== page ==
The Security Guards’ Strike

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I have a few personal anecdotes I’d like to share.

My mother owns a small shop; one of those businesses that economists like to call “SMEs”, but with the emphasis on the “S”. About a week ago, one of her employees told me that her daughter, after a spell of unemployment, had managed to get a job at the airport, working as a security guard. But the company wasn’t willing to take on new staff until the strike was over, leaving her daughter in limbo. This was making things pretty hard on their family.

At the time, I noticed that the security guards at the shopping centre were wearing civilian clothes. I was told that this was for the guards’ own protection. If they were to come to work in uniform, they would run a very real risk of being attacked on the train. A few days later, the guards stopped coming to work altogether. They’re not on strike; the company decided to let them off work. Too many of their guards had received death threats, and they didn’t want to risk their employees being hurt or killed.

Today, a group of unionised security guards tried to organise an illegal march through my neighbourhood. Policemen in full riot gear cordoned off the area, and even brought in a helicopter. I tried to get some photos, but the police kept me away, saying it was too dangerous. (If I had a press card it wouldn’t have been a problem. Unfortunately, nobody issues us with “blogger cards”.)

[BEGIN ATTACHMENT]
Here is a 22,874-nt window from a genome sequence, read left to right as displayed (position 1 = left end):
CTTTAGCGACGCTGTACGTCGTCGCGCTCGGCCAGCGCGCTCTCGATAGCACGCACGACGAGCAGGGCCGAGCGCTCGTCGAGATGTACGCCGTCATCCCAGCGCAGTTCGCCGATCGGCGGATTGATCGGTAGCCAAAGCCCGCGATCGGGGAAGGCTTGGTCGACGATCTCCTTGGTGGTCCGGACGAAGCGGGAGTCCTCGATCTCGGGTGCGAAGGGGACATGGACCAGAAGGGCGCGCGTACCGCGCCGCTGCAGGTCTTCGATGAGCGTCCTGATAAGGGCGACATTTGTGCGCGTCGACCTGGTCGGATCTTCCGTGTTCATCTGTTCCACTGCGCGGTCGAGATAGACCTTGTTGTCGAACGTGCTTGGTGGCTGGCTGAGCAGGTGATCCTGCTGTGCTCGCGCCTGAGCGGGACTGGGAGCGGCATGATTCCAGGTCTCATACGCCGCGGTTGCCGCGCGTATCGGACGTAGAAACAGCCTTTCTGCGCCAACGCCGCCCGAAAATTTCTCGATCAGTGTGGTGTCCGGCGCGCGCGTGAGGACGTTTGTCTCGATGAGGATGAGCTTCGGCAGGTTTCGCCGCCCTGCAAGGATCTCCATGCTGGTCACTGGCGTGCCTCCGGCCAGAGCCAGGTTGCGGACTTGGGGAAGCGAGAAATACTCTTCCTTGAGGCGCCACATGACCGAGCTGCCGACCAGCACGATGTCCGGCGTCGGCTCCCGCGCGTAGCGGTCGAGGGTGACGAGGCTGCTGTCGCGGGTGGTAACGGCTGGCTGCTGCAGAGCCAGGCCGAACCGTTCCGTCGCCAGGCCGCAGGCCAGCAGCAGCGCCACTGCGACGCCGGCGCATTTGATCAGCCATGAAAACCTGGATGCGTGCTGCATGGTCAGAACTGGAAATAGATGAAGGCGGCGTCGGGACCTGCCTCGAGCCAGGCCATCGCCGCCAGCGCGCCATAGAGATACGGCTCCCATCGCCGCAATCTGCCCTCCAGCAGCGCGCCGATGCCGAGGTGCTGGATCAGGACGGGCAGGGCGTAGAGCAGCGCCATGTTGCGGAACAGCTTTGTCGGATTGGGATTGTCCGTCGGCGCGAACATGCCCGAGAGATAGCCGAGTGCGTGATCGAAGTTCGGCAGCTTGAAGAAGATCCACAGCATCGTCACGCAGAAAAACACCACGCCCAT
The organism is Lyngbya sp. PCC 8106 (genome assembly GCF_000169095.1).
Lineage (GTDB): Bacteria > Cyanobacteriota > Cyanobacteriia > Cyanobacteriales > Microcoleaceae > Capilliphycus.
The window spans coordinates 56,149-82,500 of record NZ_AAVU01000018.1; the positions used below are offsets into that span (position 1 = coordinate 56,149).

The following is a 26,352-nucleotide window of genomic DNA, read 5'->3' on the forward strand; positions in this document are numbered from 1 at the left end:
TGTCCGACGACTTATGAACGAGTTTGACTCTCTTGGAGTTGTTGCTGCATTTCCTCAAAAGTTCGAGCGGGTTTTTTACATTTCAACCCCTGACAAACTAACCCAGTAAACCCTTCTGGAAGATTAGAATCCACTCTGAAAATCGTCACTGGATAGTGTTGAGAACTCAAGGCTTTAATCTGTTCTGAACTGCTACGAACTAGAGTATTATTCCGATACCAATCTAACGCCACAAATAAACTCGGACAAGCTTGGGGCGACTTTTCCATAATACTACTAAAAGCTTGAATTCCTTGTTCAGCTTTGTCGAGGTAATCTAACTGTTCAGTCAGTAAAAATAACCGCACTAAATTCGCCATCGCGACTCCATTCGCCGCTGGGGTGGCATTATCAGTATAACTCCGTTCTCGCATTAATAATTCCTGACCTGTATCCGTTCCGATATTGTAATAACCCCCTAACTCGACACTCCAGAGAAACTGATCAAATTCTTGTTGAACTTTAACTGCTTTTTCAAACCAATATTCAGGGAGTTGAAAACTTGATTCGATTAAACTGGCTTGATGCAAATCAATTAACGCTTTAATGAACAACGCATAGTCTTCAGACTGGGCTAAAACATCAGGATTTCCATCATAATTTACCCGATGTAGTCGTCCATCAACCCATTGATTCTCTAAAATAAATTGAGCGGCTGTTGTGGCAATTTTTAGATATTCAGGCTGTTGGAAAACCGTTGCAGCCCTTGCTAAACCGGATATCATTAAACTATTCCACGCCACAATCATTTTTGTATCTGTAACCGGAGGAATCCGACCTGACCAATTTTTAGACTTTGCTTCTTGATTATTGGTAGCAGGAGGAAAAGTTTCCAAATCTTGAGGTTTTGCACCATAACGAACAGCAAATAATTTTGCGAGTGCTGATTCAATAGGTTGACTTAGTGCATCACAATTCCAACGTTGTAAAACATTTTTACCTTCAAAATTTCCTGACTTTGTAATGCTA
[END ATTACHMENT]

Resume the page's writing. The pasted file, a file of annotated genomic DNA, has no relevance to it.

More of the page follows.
This evening I was watching the news, and I saw that six men, presumed to be non-striking security guards, had been stripped naked, beaten, and then thrown off a moving train: a sick, vicious murder if ever there were one. The police haven’t yet confirmed that they were attacked by unionised security guards, but it seems very likely.

Organised trade-unionism can be an ugly thing. (Remember the British trade unions bitter defence of the “closed shop” arrangement back in the ’80s?) But even by those standards, this current strike is extraordinary in terms of the levels of violence and intimidation that has occurred. The victims of the violence are not the “evil capitalists” of the left-wing demonology, but ordinary workers trying to make a living; precisely the sort of people the trade unions claim to speak on behalf of. And despite the union leaders’ vigorous protestations to the contrary, I do not believe for one second that the they are not fully aware of the violence, and equally supportive of it. Satawu doesn’t have enough members to successfully pull off the strike on its own: their only hope is to intimidate other guards into staying away from work. Violence isn’t some unforeseen byproduct of the strike, it’s their entire strategy.